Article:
During his freshman year at Boston College, Riley Soward was at a coffee shop with his friend, who is an app developer, when suddenly they got an idea: wouldn’t it be interesting to get direct feedback from students on various products via an app? Sure, any company could hold a research group and ask millennials what they think about a product, but wouldn’t a student be more comfortable with someone their own age asking the questions? It’s much easier for a student to open up about their thoughts to someone their own age. While companies want to market to college students, they first need to know how students think, why they like certain products and don’t like other ones. This is where Soward and his company, Campus Insights, come into play.
From a young age, Soward was always passionate about giving feedback on products. He would even e-mail companies with his specific feedback about their creation. In high school, Soward interned for an app focused on marketing toward other students, which he credits his interest in startups. So, once he got the idea to start a company that gets college students’ feedback on products, he and his brother Stephen decided to co-found Campus Insights.
Soward started small and went around Boston College and filmed students giving their thoughts on certain devices. Soward’s brother did the same thing at his school in Michigan. They would then send out all of the tapes to the different companies so the companies could further develop their products.
Now, Soward and his team conduct market research for numerous companies and it’s all done remotely via Skype.
“What’s good with remote is it’s pretty efficient,” Soward says.
Soward and his team conduct all the market research from start to finish including conducting the interview, writing the interview script and questions and giving the company their full analyses of the interview. By using Skype, they can interview any student in any part of the world, so they can provide a unique and diverse perspective to their clients. This way, they always have “the diversity element,” Soward says.
While his company was growing, Soward knew he had to expand and hire more employees to help him run it. However, Soward doesn’t hire just anyone to be a part of his team. His goal from the beginning was to build a business that’s sustainable and student-run.
“It works because it’s students interviewing students,” Soward said.
He took this vision and hired three more student employees to conduct research projects. With a growing business and school work, life can sometimes get pretty hectic for Soward, but he knows he makes the conscious decision to put his business before classes.
“In some cases, I’ve not focused as much academically, but that’s an active decision,” Soward says.
Soward considers Campus Insights as his top priority, even with the task of balancing his business with school work.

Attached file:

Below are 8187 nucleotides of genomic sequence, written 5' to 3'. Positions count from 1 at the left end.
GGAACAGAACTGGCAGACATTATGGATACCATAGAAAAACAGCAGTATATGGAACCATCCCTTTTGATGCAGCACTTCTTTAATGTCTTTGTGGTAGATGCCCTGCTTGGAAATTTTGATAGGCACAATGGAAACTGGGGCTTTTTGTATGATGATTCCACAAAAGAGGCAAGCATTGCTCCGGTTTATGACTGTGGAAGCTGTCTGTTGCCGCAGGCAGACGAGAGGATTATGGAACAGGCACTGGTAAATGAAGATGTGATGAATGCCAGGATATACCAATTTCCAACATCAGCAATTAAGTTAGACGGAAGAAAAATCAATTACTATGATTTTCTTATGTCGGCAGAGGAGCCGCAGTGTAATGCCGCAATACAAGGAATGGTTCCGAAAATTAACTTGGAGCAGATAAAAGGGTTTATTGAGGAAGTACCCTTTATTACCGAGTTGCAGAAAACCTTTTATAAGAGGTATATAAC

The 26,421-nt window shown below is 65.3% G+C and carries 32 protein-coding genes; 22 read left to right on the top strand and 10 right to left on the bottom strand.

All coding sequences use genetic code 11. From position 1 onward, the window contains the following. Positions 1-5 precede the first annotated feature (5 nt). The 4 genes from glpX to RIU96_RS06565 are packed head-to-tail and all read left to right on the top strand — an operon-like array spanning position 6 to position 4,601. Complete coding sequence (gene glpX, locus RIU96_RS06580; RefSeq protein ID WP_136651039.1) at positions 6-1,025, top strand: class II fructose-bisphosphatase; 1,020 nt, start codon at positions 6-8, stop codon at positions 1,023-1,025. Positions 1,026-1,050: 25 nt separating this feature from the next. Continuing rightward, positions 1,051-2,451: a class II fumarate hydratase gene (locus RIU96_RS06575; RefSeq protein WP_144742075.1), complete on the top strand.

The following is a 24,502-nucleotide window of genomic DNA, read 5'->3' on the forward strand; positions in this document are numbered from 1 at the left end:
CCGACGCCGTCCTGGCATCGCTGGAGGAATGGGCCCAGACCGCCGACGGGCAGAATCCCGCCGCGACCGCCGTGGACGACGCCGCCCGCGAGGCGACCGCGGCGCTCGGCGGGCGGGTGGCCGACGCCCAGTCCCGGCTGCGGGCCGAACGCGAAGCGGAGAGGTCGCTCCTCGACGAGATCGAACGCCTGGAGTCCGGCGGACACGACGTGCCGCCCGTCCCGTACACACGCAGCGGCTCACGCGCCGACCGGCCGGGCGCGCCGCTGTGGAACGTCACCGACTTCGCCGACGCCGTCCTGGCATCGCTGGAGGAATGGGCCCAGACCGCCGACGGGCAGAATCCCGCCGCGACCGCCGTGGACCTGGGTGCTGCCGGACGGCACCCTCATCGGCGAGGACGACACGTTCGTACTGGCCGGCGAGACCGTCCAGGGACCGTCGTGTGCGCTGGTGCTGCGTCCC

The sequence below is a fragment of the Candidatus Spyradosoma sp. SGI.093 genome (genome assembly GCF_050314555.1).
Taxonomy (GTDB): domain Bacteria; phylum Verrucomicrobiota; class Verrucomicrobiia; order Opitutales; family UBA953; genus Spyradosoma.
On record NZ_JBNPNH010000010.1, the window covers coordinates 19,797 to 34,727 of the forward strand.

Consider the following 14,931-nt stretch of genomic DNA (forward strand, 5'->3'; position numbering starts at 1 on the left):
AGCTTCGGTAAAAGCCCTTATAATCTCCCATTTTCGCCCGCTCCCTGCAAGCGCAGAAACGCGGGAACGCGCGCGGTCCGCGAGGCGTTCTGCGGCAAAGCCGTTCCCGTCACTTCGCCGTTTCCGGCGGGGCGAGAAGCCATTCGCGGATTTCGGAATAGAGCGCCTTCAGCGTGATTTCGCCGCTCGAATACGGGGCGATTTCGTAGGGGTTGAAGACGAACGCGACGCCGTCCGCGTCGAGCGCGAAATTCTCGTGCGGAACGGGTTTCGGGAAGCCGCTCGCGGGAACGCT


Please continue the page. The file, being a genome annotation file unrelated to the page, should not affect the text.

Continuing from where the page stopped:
“For business majors, it’s easier to learn running a business while running a business,” Soward said.
While that’s not the answer that most parents would hope for, Soward views college as the best time to start a business because if all else fails, you still have a diploma to fall back on.
“College is a good time to start a business because you have a pretty big safety net,” Soward says. “It’s a time when you have a lot of free time to pursue what you want to pursue.”
So, what advice would Soward give other college students looking to start their own business? He remained grounded while answering this question and says that it’s all about two things: focus and execution.
The way Soward sees it, you have to remain focused while starting a business especially when you’re a college student and have a million other things on your plate. It’s easy to get carried away with your idea and the passion you have for that idea, so you have to remain focused on your mission and goal for your company.
While being focused is important, you wouldn’t have a business without executing your plans. While a lot of students have good ideas and can see where they want their company to go, they need the expertise to do it.
“At the end of the day, it’s all about the execution,” Soward said.
There is another crucial point to running a business that Soward stresses: founders get more credit than the workers. As a young CEO, Soward believes that it’s not the founders that should get all the credit, but rather the employees.
“Look at the history of Campus Insights and it’s been the people who joined the team that makes the business,” Soward said.
To Soward, it wasn’t him who really started Campus Insights or the one who made it such a successful company. But rather, it was his small team of hard-working students across the country that have made the company grow from the freshman running around with a video camera to the well-oiled machine it is today.
As for the future of Campus Insights, after Soward graduates in May, he says he has no desire to stop building his company. Soward is looking forward to building a strong community of students and alumni that are passionate about his company and its mission.
“My vision isn’t to graduate and peace out,” Soward said. “I want to build a strong community around this business that spans across generations of students.”